There is a point in the Yale SOM commencement that has become a tradition. A faculty member steps to the podium and instructs the students to turn towards the crowd assembled behind them and give their families and friends a round of applause. On most graduation days, the audience sports suits and dresses, with sunglasses to cut down the late May glare. But this year, when the 230 graduates of the Class of 2011—212 full-time students and 18 MBA-e students—faced the assembled group, they were met with a sea of plastic Yale-blue ponchos, umbrellas, and eyeglasses speckled with rain.
The downpour couldn't dampen the sense of pride, excitement, and nostalgia on a day students had worked towards for the last two years. It was also a day to thank Dean Sharon Oster, who presided over her third and final commencement as Yale SOM's leader. She will conclude her term as dean on June 30. John Metz '11, who was chosen to speak by the full-time class, thanked Oster for her service, adding, "We are a very lucky class to have the pleasure of your deanship from orientation to commencement."
Oster made no mention of her transition back to senior faculty member after fulfilling her term as dean, instead choosing to focus on the meaning of management education and the good she believes the graduating class will do for the world. "We need to celebrate management leadership done well with energy, passion, and integrity," she said. "This is the management of the kind we expect from all of you, whatever sector you embrace."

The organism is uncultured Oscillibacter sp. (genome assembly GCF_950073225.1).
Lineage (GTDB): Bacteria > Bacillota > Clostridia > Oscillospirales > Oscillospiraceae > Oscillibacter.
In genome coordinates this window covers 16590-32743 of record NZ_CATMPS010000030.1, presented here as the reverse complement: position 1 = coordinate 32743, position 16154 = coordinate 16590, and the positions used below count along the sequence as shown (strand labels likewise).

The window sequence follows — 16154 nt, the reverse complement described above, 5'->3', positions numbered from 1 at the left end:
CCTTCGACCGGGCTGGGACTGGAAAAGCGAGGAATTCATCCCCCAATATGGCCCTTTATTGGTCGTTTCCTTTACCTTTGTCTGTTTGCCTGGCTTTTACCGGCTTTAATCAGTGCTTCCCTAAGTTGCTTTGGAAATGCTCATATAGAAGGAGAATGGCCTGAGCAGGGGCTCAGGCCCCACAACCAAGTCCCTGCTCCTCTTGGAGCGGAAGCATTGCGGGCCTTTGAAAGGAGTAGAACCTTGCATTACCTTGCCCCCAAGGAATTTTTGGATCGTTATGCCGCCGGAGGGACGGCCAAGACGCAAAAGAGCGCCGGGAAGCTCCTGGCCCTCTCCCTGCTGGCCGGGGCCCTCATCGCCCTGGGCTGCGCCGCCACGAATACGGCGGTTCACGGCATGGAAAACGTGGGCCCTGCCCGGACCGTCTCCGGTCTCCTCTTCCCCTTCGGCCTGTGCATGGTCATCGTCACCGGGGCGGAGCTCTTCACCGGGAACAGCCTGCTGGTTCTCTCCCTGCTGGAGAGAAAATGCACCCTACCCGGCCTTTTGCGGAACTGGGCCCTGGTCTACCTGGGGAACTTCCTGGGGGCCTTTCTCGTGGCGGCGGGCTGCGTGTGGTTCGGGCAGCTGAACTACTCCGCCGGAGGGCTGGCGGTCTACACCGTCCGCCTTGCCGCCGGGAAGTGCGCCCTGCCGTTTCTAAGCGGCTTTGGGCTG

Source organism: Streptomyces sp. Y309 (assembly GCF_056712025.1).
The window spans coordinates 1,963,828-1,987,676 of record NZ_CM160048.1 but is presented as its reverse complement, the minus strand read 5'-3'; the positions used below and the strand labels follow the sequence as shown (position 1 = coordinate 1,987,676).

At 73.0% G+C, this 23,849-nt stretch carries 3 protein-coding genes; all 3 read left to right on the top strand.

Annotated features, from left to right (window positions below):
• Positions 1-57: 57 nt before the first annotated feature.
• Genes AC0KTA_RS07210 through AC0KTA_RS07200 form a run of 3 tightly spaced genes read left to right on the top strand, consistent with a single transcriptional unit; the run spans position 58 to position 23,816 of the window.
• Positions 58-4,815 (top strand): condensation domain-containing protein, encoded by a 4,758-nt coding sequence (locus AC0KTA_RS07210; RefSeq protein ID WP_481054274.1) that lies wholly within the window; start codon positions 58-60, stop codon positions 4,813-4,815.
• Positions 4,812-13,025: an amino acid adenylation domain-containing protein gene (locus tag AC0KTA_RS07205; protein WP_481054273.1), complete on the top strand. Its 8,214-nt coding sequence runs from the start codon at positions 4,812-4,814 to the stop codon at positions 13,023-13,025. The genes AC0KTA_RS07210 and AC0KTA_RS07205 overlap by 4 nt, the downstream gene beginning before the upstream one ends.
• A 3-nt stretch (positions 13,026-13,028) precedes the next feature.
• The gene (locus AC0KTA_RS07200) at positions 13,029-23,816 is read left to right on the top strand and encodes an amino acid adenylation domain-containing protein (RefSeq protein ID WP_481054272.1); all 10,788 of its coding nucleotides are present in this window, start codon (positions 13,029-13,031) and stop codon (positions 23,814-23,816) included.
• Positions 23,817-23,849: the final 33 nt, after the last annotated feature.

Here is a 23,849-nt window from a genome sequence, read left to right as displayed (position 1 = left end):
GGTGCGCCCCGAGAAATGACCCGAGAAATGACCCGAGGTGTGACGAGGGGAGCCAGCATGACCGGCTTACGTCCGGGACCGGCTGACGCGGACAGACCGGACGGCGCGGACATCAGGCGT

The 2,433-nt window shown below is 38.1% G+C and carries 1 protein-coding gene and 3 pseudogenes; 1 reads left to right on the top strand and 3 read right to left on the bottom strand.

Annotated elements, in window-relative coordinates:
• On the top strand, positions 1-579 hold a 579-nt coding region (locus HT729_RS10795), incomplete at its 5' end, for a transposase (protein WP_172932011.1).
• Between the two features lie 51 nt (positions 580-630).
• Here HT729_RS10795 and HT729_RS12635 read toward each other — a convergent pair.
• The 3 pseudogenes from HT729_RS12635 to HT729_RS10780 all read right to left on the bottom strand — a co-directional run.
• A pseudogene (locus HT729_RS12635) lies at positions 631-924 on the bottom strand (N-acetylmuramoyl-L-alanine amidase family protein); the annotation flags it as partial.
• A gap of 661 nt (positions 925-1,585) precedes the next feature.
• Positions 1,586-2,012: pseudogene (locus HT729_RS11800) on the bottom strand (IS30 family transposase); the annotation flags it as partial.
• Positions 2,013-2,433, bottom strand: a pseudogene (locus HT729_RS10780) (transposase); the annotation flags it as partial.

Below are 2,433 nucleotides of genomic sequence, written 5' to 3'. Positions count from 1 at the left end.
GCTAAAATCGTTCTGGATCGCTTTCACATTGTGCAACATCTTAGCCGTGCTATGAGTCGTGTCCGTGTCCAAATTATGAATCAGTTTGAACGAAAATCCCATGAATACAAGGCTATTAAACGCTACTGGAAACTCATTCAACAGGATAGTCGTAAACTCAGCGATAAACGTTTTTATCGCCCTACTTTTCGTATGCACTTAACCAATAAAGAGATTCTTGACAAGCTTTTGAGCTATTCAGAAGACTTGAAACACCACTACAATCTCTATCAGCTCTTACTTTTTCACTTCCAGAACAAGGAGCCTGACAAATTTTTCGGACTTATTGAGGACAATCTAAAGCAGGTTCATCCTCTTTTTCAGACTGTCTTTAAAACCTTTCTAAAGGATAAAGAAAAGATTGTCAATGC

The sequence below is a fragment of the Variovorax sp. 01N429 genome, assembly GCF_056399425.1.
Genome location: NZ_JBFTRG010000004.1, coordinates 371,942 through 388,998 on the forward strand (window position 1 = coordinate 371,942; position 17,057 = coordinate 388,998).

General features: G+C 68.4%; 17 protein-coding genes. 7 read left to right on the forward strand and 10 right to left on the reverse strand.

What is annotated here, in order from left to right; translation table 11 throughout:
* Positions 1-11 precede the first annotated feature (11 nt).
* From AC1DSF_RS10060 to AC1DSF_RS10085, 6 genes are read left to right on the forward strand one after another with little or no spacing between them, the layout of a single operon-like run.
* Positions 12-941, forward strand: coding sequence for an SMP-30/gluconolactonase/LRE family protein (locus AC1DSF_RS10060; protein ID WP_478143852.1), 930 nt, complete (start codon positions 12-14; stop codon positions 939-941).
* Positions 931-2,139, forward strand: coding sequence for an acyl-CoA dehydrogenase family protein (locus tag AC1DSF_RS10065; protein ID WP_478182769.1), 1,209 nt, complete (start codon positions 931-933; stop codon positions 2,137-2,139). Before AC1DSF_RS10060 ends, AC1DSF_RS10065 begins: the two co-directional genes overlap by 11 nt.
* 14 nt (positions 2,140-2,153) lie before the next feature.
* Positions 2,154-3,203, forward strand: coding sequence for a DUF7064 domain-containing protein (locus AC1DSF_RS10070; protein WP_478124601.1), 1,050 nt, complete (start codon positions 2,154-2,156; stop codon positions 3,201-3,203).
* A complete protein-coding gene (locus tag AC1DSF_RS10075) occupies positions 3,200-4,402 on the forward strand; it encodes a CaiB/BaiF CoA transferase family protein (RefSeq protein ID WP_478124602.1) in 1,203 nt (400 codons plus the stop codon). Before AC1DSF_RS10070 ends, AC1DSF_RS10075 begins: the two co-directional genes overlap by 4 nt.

She added that when she first met the Class of 2011, she expected that they would contribute to Yale during their time here, leaving it a better place. "I think we satisfied the terms of the contract," she said.
Metz offered a tongue-in-cheek defense of the value of a Yale SOM diploma, cataloging all the benefits students receive at school, from the courses themselves, to the many distinguished speakers who come to campus, to all the leadership opportunities with the school's many student clubs. "We learned to think of the world's problems as an opportunity to contribute, as calls to action," he said. "We began to believe we could lead others. In a sense, our tuition bought our new future selves."
Dr. Jonathan Heavey MBA-e '11 delivered an address on behalf of the MBA for Executives: Leadership in Healthcare graduates and echoed Metz's emphasis on leadership as service. He quoted Plato, telling the students that not only were they graduates of Yale now, they were members of the "guardian class." "You will lead the greatest country on earth to a brighter future," he said.